12 Step Guide to Bird Habitat Conservation

How to Help Protect Bird Habitats

Purple Coneflowers

Tom Stovall/Meadowlark Botanical Gardens/Flickr/CC by 2.0

It is no secret that habitat is critical for birds, and habitat loss is a significant cause of bird population declines. Habitat conservation is the single best step anyone can take to help protect birds, and fortunately, it is also one of the easiest.

First Do No Harm

The easiest way to provide a safe habitat for birds is to protect the habitats birds already use. Every place birds live, from urban parks and suburban fields to tropical jungles, desert canyons, and open tundra, is a potential habitat for birds.

To keep that habitat useful, it is essential to:

  • Preserve Personal Habitat: Even a small backyard can be vital to birds that live there, and as other local habitats may disappear, individual yards become even more critical for greater numbers of birds. Minimizing pruning or cutting down trees, avoiding excessive chemical use, leaving leaf litter intact and allowing snags to stand are all easy ways to keep a backyard habitat productive for birds.
  • Dispose of Chemicals Properly: All household chemicals can potentially contaminate habitat both locally and on a larger, more disastrous scale as they enter water reservoirs and spread to soil and plants. Chemicals such as pesticides and herbicides should always be used responsibly, not overused in ways that may contribute to the excessive runoff in the environment. Other potential contaminants such as motor oil, soaps, and medications should be disposed of safely so they cannot affect habitat and wildlife.
  • Live a "Green" Lifestyle: Conscientious, eco-friendly living is always helpful to preserve habitat by minimizing pollution and reducing environmental stresses. Choosing a low-emission vehicle, reducing water and electricity use, minimizing your carbon footprint, recycling regularly, carpooling and other common sense steps all help protect habitat that birds and wildlife need.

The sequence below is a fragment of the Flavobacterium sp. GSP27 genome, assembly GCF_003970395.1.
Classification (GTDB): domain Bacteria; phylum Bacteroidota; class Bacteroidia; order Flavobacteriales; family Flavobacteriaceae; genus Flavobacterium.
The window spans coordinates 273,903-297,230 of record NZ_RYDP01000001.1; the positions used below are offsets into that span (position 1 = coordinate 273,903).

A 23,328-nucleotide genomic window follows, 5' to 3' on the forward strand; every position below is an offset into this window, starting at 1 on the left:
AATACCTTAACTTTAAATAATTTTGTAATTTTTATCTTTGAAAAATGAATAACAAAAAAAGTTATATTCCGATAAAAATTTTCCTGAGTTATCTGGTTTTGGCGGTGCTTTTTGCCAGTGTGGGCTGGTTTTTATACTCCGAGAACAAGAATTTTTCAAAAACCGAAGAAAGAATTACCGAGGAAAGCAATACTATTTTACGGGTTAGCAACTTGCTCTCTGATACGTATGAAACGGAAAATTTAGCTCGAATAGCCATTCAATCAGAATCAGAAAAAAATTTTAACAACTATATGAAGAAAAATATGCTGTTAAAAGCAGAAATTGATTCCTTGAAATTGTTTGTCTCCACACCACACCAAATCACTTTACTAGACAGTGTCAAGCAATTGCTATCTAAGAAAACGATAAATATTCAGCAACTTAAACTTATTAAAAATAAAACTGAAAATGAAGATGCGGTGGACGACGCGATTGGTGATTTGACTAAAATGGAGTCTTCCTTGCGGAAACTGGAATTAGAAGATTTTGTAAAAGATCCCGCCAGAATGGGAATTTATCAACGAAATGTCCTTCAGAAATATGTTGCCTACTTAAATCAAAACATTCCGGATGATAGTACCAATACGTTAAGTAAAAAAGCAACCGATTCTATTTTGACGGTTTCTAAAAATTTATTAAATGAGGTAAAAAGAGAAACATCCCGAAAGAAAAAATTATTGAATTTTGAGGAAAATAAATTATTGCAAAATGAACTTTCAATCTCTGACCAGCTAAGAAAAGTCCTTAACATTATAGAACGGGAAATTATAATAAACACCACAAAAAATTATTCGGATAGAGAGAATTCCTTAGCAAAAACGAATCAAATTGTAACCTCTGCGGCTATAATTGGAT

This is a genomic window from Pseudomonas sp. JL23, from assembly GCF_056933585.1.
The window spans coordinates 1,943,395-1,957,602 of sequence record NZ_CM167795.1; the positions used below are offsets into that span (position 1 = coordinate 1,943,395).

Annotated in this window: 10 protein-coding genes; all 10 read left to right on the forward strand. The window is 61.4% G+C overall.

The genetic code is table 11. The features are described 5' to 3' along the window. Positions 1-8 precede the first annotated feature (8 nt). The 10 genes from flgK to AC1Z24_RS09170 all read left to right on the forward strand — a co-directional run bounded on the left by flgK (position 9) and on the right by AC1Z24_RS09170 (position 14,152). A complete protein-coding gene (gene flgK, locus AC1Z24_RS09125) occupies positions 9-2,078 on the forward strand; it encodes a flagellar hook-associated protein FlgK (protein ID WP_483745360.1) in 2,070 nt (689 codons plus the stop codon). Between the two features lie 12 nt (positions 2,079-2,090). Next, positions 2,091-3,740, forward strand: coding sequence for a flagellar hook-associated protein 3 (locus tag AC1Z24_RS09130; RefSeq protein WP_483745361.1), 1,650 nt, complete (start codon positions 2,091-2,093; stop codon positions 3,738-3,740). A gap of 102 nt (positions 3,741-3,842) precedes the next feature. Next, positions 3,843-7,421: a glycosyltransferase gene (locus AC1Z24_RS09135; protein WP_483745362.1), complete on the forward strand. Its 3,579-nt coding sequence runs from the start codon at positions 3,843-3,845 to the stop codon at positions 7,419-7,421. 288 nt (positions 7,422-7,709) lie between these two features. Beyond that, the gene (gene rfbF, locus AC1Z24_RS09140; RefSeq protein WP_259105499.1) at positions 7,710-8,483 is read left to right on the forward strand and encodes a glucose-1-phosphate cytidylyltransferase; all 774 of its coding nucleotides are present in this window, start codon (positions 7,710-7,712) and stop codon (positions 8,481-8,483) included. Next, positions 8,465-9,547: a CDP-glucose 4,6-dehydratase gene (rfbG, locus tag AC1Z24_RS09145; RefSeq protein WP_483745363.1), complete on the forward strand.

• Respect Habitat: An often overlooked way to protect habitat is to respect every existing habitat. This means staying on marked trails so delicate plants are not crushed, picking up all litter including something as small and seemingly harmless as discarded gum, and not fiddling with new buds or growth on nearby trees or shrubs. Flowers should be allowed to bloom rather than be picked, and pets and children should be carefully supervised, so they do not accidentally damage habitat.

Easy Ways to Protect Bird Habitat

Protection, preservation, conservation—they all mean the same thing, keeping habitat in good shape to meet the needs of wildlife. For birds, that means habitat must be able to provide nutritious food, clean water, safe shelter, and secure nesting sites. There are many easy ways that even casual birders can help habitat do all those things.

  • Visit Refuges and Preserves: Public wildlife refuges, nature preserves, and bird sanctuaries keep visitor logs to track attendance. The more visitors a refuge hosts, the more government funding the facility may be eligible to receive. Every dollar can help preserve plants, remove invasive predators, and promote programs to introduce visitors to nature and wildlife, inspiring new birders and nature lovers.